Played between two to six players, Pax Porfiriana operates as a card-drafting game, in which players spend gold picking cards from a common pool to boost their economic output and impede the expansion of others. But progression is not simple. Cards’ income rates vary drastically, from providing fixed gold per turn, to offering improvable returns, to offering changing remuneration dependent upon the strength of the whole economy.
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At other times, you’ll be looking to disrupt others’ money-making schemes, using paid troops or targeted rebellions to switch income streams, or start a spin war by buying headlines in the national press. All actions, however, are dependent on external conditions being met or outside factors lining up.
A long game that can overwhelm you with information, don’t expect an easy ride. Each card is dense with information and little explanatory help, so have a firm grasp of the rulebook before venturing into a game. But, for a card-drafting game that excels at player interaction, scheming, and leans heavily – both mechanically and artistically – into a much overlooked historical setting, it will transport you back to the vicious world of pre-revolutionary Mexico.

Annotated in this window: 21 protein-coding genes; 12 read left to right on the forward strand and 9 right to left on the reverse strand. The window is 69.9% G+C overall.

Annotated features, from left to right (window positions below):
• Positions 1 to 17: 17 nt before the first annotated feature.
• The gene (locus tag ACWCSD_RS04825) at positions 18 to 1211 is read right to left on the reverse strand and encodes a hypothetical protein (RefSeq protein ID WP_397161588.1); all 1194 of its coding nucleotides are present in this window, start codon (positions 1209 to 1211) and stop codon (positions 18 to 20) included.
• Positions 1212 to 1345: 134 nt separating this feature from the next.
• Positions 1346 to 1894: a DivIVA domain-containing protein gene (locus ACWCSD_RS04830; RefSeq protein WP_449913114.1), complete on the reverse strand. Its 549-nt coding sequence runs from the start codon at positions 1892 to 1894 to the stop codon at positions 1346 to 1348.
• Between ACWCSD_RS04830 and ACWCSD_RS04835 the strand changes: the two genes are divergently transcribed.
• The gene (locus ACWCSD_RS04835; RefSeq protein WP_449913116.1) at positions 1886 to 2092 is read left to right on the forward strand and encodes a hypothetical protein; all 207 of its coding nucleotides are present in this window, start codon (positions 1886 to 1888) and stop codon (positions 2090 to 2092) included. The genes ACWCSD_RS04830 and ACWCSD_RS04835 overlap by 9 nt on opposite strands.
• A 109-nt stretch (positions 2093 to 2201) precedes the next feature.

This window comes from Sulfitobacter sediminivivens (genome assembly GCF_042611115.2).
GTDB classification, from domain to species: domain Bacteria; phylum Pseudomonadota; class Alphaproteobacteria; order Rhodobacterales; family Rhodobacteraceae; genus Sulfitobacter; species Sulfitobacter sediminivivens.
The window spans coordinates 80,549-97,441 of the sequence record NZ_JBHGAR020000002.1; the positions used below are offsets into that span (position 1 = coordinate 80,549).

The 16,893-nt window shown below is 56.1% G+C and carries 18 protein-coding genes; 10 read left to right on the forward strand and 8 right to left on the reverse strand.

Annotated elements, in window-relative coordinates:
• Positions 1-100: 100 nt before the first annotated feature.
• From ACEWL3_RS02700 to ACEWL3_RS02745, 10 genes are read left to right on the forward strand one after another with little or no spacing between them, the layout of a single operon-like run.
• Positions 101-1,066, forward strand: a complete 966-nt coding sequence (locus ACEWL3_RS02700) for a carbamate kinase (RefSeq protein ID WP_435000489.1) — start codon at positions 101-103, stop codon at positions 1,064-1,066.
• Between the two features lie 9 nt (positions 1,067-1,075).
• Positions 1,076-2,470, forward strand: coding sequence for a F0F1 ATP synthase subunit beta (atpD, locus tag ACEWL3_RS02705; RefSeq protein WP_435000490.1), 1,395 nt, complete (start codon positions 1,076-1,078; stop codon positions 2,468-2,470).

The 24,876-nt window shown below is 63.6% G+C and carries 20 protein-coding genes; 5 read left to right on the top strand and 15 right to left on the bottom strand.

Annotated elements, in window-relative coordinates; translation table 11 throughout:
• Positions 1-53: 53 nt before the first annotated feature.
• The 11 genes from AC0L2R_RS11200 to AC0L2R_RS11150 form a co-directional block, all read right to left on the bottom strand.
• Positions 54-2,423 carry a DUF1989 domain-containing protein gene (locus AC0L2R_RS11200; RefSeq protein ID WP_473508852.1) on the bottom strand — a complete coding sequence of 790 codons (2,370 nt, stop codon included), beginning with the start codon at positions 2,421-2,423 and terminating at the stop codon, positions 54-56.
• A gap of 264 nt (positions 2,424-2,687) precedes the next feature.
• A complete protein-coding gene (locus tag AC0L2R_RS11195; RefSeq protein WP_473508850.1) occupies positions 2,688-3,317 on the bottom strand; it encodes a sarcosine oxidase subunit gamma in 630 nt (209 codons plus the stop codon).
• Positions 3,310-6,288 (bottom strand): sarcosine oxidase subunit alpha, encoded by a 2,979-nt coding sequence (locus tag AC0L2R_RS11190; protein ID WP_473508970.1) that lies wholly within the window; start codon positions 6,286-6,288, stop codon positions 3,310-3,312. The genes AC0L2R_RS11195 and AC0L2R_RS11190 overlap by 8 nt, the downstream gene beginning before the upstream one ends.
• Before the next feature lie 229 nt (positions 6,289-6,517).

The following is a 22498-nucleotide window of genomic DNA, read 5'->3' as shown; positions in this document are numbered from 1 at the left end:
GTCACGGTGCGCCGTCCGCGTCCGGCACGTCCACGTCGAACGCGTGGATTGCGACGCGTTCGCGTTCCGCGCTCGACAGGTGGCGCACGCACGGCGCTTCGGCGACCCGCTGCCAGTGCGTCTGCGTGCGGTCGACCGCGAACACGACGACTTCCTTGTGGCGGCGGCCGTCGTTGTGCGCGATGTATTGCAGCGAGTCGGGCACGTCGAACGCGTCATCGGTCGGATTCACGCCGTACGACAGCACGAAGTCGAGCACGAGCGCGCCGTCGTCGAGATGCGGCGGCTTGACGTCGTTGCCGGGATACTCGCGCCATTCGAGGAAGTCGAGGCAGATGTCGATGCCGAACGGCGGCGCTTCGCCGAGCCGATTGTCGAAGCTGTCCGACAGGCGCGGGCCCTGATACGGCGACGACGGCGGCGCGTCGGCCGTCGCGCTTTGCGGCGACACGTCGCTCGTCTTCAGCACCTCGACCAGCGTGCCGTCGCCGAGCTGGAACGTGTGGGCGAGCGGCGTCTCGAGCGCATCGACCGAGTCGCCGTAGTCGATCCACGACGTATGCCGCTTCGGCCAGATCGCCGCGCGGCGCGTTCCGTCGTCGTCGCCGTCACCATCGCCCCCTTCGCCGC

Handing you command of a group of Soviet soldiers defending a fortified apartment building from relentless German assaults during the Battle of Stalingrad, Pavlov’s House is a game of survival. You must fend off German attacks until reinforcements arrive, while elsewhere commanding leaders of the Soviet 62nd Army to provide essential support and aid to the defenders inside the building, hoping your defences hold and offensive capabilities stay strong, before sallying forth in a glorious counter-offensive.
Each turn, attacks are simulated by drawing from a randomised deck of cards, dictating the force and direction of the German offensive. You must respond to these attacks, coordinating troops around the building for suppressive fire, but always wary to preserve the life and strength of your dwindling forces. Survive until the deck is depleted, and you’ll claim victory, but let too many bullets find their way inside, and you’ll be quickly overrun.
Pavlov’s House is playable solo, cooperatively (with one player taking command of the apartment’s defenders and the other controlling the supporting Soviet Army) or competitively (with another player commanding the German forces), and a digital version of the game is also set for release this April. Rather disappointingly, neither the game, nor the apartment building, have anything at all to do with the Russian physiologist Ivan Pavlov, famed for his experiments in biological conditioning.